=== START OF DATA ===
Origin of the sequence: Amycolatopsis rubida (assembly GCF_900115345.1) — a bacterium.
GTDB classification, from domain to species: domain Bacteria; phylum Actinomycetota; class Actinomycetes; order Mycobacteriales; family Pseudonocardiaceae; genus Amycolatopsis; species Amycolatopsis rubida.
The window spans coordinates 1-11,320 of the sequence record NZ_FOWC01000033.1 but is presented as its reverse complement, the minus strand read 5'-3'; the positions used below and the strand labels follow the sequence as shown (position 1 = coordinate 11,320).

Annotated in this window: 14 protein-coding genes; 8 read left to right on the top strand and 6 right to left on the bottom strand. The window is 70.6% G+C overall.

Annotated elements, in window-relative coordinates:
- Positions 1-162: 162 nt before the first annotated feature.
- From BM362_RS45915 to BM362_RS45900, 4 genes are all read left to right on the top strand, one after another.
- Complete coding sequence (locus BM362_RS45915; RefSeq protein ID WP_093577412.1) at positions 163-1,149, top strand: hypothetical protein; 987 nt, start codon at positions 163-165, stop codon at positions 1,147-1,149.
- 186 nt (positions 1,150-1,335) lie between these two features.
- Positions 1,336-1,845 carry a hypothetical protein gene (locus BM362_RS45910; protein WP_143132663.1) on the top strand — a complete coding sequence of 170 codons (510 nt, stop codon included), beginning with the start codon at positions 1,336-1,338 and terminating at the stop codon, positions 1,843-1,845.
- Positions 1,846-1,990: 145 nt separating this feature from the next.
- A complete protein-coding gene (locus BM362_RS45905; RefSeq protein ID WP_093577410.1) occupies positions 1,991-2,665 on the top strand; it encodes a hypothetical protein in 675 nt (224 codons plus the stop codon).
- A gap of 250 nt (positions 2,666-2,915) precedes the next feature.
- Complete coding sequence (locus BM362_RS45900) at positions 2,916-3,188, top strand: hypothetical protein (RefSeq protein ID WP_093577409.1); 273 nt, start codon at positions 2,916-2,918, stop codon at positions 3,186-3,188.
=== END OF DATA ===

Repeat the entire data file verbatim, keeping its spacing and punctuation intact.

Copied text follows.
Origin of the sequence: Amycolatopsis rubida (assembly GCF_900115345.1) — a bacterium.
GTDB classification, from domain to species: domain Bacteria; phylum Actinomycetota; class Actinomycetes; order Mycobacteriales; family Pseudonocardiaceae; genus Amycolatopsis; species Amycolatopsis rubida.
The window spans coordinates 1-11,320 of the sequence record NZ_FOWC01000033.1 but is presented as its reverse complement, the minus strand read 5'-3'; the positions used below and the strand labels follow the sequence as shown (position 1 = coordinate 11,320).

Annotated in this window: 14 protein-coding genes; 8 read left to right on the top strand and 6 right to left on the bottom strand. The window is 70.6% G+C overall.

Annotated elements, in window-relative coordinates:
- Positions 1-162: 162 nt before the first annotated feature.
- From BM362_RS45915 to BM362_RS45900, 4 genes are all read left to right on the top strand, one after another.
- Complete coding sequence (locus BM362_RS45915; RefSeq protein ID WP_093577412.1) at positions 163-1,149, top strand: hypothetical protein; 987 nt, start codon at positions 163-165, stop codon at positions 1,147-1,149.
- 186 nt (positions 1,150-1,335) lie between these two features.
- Positions 1,336-1,845 carry a hypothetical protein gene (locus BM362_RS45910; protein WP_143132663.1) on the top strand — a complete coding sequence of 170 codons (510 nt, stop codon included), beginning with the start codon at positions 1,336-1,338 and terminating at the stop codon, positions 1,843-1,845.
- Positions 1,846-1,990: 145 nt separating this feature from the next.
- A complete protein-coding gene (locus BM362_RS45905; RefSeq protein ID WP_093577410.1) occupies positions 1,991-2,665 on the top strand; it encodes a hypothetical protein in 675 nt (224 codons plus the stop codon).
- A gap of 250 nt (positions 2,666-2,915) precedes the next feature.
- Complete coding sequence (locus BM362_RS45900) at positions 2,916-3,188, top strand: hypothetical protein (RefSeq protein ID WP_093577409.1); 273 nt, start codon at positions 2,916-2,918, stop codon at positions 3,186-3,188.